The buyers are also reaching out to edibles manufacturers and other pot-industry businesses, hoping they’ll be interested in relocating to Nipton and bringing jobs with them.
The town’s current residents number fewer than two dozen and one of its major sources of revenue is the California Lottery tickets the general store sells to people who cross the state line from Nevada because they can’t buy them there.
“We are excited to lead the charge for a true Green Rush,” David Gwyther, American Green’s president and CEO, said in a statement. “The cannabis revolution that’s going on here in the U.S. has the power to completely revitalize communities in the same way gold did during the 19th century.”
Indeed it was a gold rush that created Nipton in the early 1900s when the precious metal was found nearby.
But by the time Freeman, a Los Angeles geologist who liked to look for gold in his spare time, discovered the place in the 1950s it was already a ghost town. Even worse it was 60 miles south of Las Vegas and 10 miles (16 kilometers) off the major highway that connects that city to Los Angeles.
“I like to say it’s conveniently located in the middle of nowhere,” jokes Lang.
Freeman bought the town in 1985 anyway and spent the next 30 years lovingly restoring its boutique hotel and general store, building canvas-covered “eco cabins” and stocking them with wood-burning stoves and swamp coolers.
The small hotel has become a popular destination with desert aficionados and fans of the Old West, even though it’s located so close to a major rail line that moves freight between Los Angeles and Salt Lake City that guests are handed earplugs with their room keys.
Carl Cavaness, who works at the hotel, said Thursday the sale caught him by surprise. He said he hopes the new owners will let him and his wife stay.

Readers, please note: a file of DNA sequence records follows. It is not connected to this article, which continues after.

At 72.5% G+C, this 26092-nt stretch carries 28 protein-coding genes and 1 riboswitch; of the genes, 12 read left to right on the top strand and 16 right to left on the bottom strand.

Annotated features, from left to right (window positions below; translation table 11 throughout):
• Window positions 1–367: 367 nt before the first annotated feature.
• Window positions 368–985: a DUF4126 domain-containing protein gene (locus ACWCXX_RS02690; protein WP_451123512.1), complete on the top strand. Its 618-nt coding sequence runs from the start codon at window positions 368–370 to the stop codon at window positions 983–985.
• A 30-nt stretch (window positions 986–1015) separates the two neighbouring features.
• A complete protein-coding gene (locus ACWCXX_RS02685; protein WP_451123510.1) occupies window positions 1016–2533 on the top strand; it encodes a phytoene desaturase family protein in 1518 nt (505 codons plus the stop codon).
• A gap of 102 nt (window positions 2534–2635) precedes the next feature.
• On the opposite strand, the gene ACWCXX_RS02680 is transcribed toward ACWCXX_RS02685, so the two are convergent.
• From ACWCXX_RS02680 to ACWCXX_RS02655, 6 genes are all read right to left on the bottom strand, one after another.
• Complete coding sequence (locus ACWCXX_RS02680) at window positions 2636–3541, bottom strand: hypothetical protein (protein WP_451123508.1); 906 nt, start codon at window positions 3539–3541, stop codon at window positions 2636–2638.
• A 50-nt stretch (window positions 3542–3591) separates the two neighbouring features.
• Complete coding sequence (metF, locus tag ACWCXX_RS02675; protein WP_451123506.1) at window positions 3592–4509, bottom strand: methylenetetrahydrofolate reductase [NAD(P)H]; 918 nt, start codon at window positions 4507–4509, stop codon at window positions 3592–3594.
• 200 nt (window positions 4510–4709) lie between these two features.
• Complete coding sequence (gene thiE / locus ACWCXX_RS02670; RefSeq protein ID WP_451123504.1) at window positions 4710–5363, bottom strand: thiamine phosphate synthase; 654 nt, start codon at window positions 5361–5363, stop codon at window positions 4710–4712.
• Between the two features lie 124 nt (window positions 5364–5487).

“We like the quiet and solitude,” the 53-year-old handyman said.
JULY FULL MOON NAMES
July is the month of the Full Buck Moon. At this time, a buck’s antlers are in full growth mode. This Full Moon was also known as the Thunder Moon because thunderstorms are so frequent during this month.
How did the Full Moons get their names? The Full Moons have descriptive names that come from Native American tribes who used the Full Moons as a sort of calendar to keep track of the seasons. The Almanac tends to use the names of the Algonquins who were prominent along the Atlantic Coast and into the interior along the St. Lawrence River and around the Great Lakes.
Golden Entertainment, operators of the PT’s Pubs chain in Southern Nevada, is acquiring a company that owns four Nevada casinos, including the iconic Stratosphere Casino Hotel & Tower, for $850 million.
The deal with American Casino & Entertainment Properties also includes two Arizona Charlie’s properties in Las Vegas as well as the Aquarius in Laughlin.
The transaction, announced early Monday, will include $781 million in cash and about 4 million shares of Golden stock issued to the four casinos’ current owner, Whitehall Street Real Estate Partners 2007, a real estate equity fund managed by the Merchant Banking Division of Goldman Sachs.
It isn’t Golden’s first venture into casino operations. The company operates the Pahrump Nugget, Lakeside and Gold Town in Pahrump and the Rocky Gap Casino Resort in Flintstone, Maryland.
In addition to those properties, Golden operates slot routes with more than 12,000 machines in Nevada and Montana.
Golden is best known in Southern Nevada for its dominance of the local tavern market, operating more than 50 locations under six brands — PT’s Gold, PT’s Brewing, PT’s Ranch, Sean Patrick’s Pub & Grill, Sierra Gold and SG Bar — through its PT’s Entertainment Group.
“This is a transformational event for our company, creating a significant gaming portfolio centered around Nevada-based casinos that, in addition to our Pahrump properties, will include two well-known Las Vegas locals casinos, a destination resort in Laughlin and the iconic Stratosphere property on the Las Vegas Strip,” Golden Chairman and CEO Blake Sartini said in a release announcing the transaction.